The euro exchange rate has been falling for months and now after a period of 20 years, it is once again at the same level as the US dollar. A year ago, one euro was exchanged for $1.20, and by the beginning of 2022, it had already plunged to $1.13. Since then, the depreciation continued and culminated in a brief parity with US dollar on Tuesday last week, before dipping below $1 on Wednesday.

There are primarily two main reasons for the drop in value of the euro, one being the soaring inflation in the euro area which currently averaging 8.6 per cent in June among the 19-member block. This rising trend is on the back of higher energy prices due to the Russia-Ukraine conflict. Indeed, Europe is by far more affected by the spike in energy and food prices in view of its proximity and dependency on the region, which could potentially lead it to experience a long and deep recession.

That places the ECB in a difficult position – trying to curb inflation and cushion a slowing economy – as it aims to raise borrowing costs for the first time since 2011. At the same time, the US economy has been far less affected by the Ukraine war, which has thus far remained somewhat immune to the volatility in oil and gas markets, given their oil reserve and use of alternative sources of energy.

Moreover, in contrast to Europe, US interest rates have been rising for several months now, which makes investments in the US dollar area far more attractive. This is in addition to the strong demand for dollar driven by its safe haven status at times of war.

While raising interest rates might be the first step for the euro to recover, the ECB is caught in the worse dilemma a central bank can face: on the one hand inflation is soaring and requires an increase in interest rates, on the other hand, the eurozone’s growth is anemic and would benefit from low interest rates.

For years, policy makers in many countries have welcomed weaker currencies as a means to stimulate economic growth, since it makes their exports more competitive. But now, with inflation in the euro zone at the highest since such records began, its weakness is undesirable as it fans price gains by making imports more expensive. In fact, about half of imported goods in the eurozone are invoiced in dollar, so the pass-through from a weak euro to high inflation is inevitable as more euros are needed to pay for those imported goods.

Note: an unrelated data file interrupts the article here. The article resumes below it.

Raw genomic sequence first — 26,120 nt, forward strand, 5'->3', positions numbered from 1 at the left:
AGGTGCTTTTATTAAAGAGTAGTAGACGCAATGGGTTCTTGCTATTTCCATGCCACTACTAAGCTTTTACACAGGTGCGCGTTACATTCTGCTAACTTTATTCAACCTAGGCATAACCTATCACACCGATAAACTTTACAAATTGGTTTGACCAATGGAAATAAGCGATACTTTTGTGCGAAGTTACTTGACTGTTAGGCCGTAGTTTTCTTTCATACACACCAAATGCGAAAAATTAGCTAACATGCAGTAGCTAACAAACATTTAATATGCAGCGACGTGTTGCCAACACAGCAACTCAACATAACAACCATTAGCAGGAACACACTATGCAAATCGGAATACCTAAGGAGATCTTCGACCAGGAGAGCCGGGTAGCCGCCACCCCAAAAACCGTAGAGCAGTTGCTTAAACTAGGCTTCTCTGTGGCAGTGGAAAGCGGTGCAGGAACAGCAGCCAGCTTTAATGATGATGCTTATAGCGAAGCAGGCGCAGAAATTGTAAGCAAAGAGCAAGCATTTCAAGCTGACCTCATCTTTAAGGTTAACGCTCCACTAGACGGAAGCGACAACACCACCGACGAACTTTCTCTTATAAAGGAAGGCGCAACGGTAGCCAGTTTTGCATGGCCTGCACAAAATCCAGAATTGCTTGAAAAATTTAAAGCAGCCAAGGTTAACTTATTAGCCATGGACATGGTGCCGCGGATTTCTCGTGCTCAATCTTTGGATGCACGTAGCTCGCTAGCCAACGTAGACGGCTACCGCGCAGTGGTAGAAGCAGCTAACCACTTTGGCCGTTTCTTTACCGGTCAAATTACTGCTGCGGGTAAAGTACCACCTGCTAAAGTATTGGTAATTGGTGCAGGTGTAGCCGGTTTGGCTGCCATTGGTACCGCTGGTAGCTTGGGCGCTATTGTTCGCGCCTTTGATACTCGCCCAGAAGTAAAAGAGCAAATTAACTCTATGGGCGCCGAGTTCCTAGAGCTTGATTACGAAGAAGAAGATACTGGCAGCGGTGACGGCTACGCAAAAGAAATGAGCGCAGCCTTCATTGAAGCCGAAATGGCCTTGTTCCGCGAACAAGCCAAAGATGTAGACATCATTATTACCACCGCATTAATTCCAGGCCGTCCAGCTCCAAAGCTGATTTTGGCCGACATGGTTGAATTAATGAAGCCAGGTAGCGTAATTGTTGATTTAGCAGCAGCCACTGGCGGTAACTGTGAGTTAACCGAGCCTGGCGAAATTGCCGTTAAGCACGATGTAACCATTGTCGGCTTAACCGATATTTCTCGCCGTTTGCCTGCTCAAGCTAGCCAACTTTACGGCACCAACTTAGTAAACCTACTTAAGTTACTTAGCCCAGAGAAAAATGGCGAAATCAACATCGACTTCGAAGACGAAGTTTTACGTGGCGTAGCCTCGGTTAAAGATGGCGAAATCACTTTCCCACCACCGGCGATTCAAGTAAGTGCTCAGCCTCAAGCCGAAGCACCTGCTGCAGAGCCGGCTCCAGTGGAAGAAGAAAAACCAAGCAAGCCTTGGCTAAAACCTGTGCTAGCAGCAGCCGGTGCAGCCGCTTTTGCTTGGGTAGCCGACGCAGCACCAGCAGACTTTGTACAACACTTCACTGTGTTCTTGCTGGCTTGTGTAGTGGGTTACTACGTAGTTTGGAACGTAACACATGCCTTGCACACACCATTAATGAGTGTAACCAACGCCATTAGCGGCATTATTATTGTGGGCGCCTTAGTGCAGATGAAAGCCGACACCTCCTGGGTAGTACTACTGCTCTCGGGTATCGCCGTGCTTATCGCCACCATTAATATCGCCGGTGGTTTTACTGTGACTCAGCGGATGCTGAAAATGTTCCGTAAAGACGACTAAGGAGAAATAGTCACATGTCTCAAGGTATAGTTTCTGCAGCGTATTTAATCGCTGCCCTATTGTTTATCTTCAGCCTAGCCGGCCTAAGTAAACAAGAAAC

The key is narrowing the interest-rate differential with other global bond markets. By the time the Fed had delivered 150 basis points of interest-rate hikes in just three months, the ECB had yet to move, keeping its key rate negative. While Europe’s rate setters have signaled the start of their hiking cycle – including a potential 50-basis-point increase in September – doubts are brewing over how long they can sustain it.

Raising rates is harder for the ECB than other central banks. That’s because the borrowing costs of more indebted euro-area nations risk spiraling out of control if investors begin to question their ability to sustain debt loads. Even the hint that policy makers were planning to tighten policy quicker than some expected in June sent the Italian 10-year yield surging above 4% for the first time since 2014. Since then, investors have been more or less reassured by promises of a new tool to prevent unwarranted spikes in bond yields. But if than plan disappoints markets, they could begin to doubt how much tightening the ECB stands to deliver.

Disclaimer: This article was written by Stephen Borg, Head of Private Clients at Calamatta Cuschieri. The article is issued by Calamatta Cuschieri Investment Services Ltd and is licensed to conduct investment services business under the Investments Services Act by the MFSA and is also registered as a Tied Insurance Intermediary under the Insurance Distribution Act 2018.

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